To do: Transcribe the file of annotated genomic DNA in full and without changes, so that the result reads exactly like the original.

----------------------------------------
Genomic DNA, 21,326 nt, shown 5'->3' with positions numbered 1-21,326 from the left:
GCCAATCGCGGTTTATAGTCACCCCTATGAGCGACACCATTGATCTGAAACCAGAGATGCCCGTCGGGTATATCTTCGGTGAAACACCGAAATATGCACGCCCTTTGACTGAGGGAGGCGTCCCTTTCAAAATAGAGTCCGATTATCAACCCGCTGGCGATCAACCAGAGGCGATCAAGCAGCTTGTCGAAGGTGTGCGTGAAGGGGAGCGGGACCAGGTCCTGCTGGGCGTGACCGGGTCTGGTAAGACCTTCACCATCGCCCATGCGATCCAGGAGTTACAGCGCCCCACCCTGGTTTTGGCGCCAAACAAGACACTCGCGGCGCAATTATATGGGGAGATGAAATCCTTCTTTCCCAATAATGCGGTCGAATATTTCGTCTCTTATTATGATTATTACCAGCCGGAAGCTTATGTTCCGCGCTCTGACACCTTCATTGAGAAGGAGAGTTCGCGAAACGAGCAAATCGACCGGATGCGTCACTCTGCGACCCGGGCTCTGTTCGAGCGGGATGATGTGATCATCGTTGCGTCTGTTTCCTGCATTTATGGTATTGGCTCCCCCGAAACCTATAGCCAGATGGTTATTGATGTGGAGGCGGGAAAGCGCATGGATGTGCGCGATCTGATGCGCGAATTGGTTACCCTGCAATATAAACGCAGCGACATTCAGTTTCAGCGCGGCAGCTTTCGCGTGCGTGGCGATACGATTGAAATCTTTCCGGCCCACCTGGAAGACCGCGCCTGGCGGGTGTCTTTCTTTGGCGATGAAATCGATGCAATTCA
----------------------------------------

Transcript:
Genomic DNA, 21,326 nt, shown 5'->3' with positions numbered 1-21,326 from the left:
GCCAATCGCGGTTTATAGTCACCCCTATGAGCGACACCATTGATCTGAAACCAGAGATGCCCGTCGGGTATATCTTCGGTGAAACACCGAAATATGCACGCCCTTTGACTGAGGGAGGCGTCCCTTTCAAAATAGAGTCCGATTATCAACCCGCTGGCGATCAACCAGAGGCGATCAAGCAGCTTGTCGAAGGTGTGCGTGAAGGGGAGCGGGACCAGGTCCTGCTGGGCGTGACCGGGTCTGGTAAGACCTTCACCATCGCCCATGCGATCCAGGAGTTACAGCGCCCCACCCTGGTTTTGGCGCCAAACAAGACACTCGCGGCGCAATTATATGGGGAGATGAAATCCTTCTTTCCCAATAATGCGGTCGAATATTTCGTCTCTTATTATGATTATTACCAGCCGGAAGCTTATGTTCCGCGCTCTGACACCTTCATTGAGAAGGAGAGTTCGCGAAACGAGCAAATCGACCGGATGCGTCACTCTGCGACCCGGGCTCTGTTCGAGCGGGATGATGTGATCATCGTTGCGTCTGTTTCCTGCATTTATGGTATTGGCTCCCCCGAAACCTATAGCCAGATGGTTATTGATGTGGAGGCGGGAAAGCGCATGGATGTGCGCGATCTGATGCGCGAATTGGTTACCCTGCAATATAAACGCAGCGACATTCAGTTTCAGCGCGGCAGCTTTCGCGTGCGTGGCGATACGATTGAAATCTTTCCGGCCCACCTGGAAGACCGCGCCTGGCGGGTGTCTTTCTTTGGCGATGAAATCGATGCAATTCA